Tale of the tape: KU vs. West Virginia

Friday, November 15, 2013

When Kansas has the ball

Kansas rush offense vs. West Virginia rush defense

The Jayhawks returned to their rushing ways during last week’s loss to Oklahoma State, hitting the Big 12’s top-ranked rush defense for 202 yards and an average of 4.1 yards per rush. Tony Pierson’s big day (87 yards on six carries) accounted for a lot of that, and James Sims’ steady and hard-earned afternoon added to it. But the Jayhawks’ biggest lift came from freshman quarterback Montell Cozart, who finished with 55 yards and showed serious skills running the ball, even when the yards he gained came when called plays broke down. KU coach Charlie Weis said he liked the extra element that Cozart’s running ability adds, even on broken plays, and there’s no doubt KU will continue to emphasize the ground attack against a West Virginia squad that ranks eighth in the Big 12 against the run, giving up 198 yards per game. Edge: Kansas.

Kansas pass offense vs. West Virginia pass defense

Weis has not revealed whether Cozart or junior Jake Heaps will start against the Mountaineers, but the two were listed as co-first stringers for the first time all season on this week’s depth chart. Whoever gets the nod figures to have a couple of things going in his favor. For one, WVU features the worst pass defense in the conference (324 yards against per game) and, two, KU will have almost a complete corps of wide receivers back and ready to play, with Andrew Turzilli and Josh Ford back for a second straight game and Rodriguez Coleman expected to return to the field after missing last week’s contest. Heaps certainly has the edge in experience, but, playing behind an offensive line that has been inconsistent, Cozart’s ability to get out of trouble and then make throws on the run might be the better option for the struggling Kansas offense. Still, given the fact that KU’s passing attack also ranks 10th in the Big 12, it’s hard to give the clear edge to either side in this category. Edge: Push.

When West Virginia has the ball

West Virginia rush offense vs. Kansas rush defense

The Mountaineers rank eighth in the conference in rushing offense (128.3 yards per game), but they feature several dangerous running backs who have experience, toughness, speed and big-play ability. Senior transfer Charles Sims (847 yards and 8 touchdowns) leads the way, averaging 85 yards per game and five yards per carry. But reserves Dreamius Smith (a former KU signee) and Wendell Smallwood have proven to be quality backups and have given the Mountaineers a different look when Sims has needed a break. As a team, the Mountaineers average 4.0 yards per carry, but quarterbacks Clint Trickett and Paul Millard are very little threat to run. That should allow KU, which ranks seventh in the conference in run D (195 yards per game), to key on the backs, but whether that will be enough to slow down Sims and company remains to be seen. Edge: West Virginia.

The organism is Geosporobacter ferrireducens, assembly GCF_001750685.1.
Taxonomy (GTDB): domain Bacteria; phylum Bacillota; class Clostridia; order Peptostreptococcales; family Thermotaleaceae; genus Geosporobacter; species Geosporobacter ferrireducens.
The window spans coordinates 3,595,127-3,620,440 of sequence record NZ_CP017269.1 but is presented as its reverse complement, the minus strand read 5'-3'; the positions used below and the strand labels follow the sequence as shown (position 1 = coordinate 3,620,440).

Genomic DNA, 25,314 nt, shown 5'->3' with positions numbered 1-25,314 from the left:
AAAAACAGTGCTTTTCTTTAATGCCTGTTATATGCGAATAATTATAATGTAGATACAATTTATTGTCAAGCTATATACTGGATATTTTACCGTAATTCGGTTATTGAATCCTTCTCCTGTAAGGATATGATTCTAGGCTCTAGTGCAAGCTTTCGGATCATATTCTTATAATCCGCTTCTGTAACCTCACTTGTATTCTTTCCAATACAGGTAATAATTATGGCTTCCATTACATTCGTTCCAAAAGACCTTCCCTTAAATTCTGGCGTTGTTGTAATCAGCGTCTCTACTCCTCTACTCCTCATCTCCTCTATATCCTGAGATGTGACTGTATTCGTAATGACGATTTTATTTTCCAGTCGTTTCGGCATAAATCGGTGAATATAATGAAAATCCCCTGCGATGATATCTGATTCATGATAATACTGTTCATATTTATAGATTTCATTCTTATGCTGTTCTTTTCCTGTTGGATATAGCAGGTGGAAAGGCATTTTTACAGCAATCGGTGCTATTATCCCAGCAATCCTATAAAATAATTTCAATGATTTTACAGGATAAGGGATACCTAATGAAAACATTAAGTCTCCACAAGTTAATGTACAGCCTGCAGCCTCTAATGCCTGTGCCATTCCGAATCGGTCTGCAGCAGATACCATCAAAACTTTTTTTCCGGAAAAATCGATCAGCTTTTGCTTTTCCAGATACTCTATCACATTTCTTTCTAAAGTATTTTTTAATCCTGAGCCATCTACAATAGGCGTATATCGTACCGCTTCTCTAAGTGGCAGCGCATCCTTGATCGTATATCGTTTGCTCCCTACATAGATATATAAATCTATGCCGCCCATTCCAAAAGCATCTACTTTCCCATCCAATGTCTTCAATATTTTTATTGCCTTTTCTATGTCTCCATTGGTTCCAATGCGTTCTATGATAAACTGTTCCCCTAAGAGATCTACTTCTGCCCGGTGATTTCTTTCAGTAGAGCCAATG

West Virginia pass offense vs. Kansas pass defense

Kansas caught a break for this week’s game when WVU starting quarterback Clint Trickett went down because of an injury early on during last week’s overtime loss to Texas. The injury, which is believed to be a concussion, may keep Trickett out this week and force West Virginia to turn to Paul Millard, who filled in admirably last week during WVU’s near upset of Texas. Millard has played in six games this season and completed 69 of 125 pass attempts for 877 yards, four touchdowns and four interceptions, so it’s not as if he’s a rookie coming out of nowhere. But he does not do the same things that Trickett does, nor does he have the same command of the offense and trust from his teammates. Sims also plays a big role in WVU’s passing game (he leads the team with 41 receptions), and receivers Daikiel Shorts, Kevin White and Ronald Carswell all have more than 400 yards and two touchdowns this season. KU’s secondary, which has been good all season, was exposed a little last week at OSU, and you can bet the Jayhawks are eager to bounce back. Edge: Push.

Special teams

The Mountaineers rank last in the Big 12 in both kickoff and punt returns, while Kansas ranks third on kickoff returns and fourth in the punt-return game. Starting cornerback JaCorey Shepherd, a converted wide receiver who has been returning kickoffs the past few weeks, has emerged as a real weapon for KU, and Shepherd, who had a 69-yard kickoff return last week, currently leads the Big 12 with a 26.8 yards-per-return average. The two teams rank first (KU) and second (WVU) in the conference in punting, and the Mountaineers have been slightly more successful kicking field goals this season, with place kicker Josh Lambert having hit 14-of-18 field goal tries, including a long of 50 yards. Edge: Push.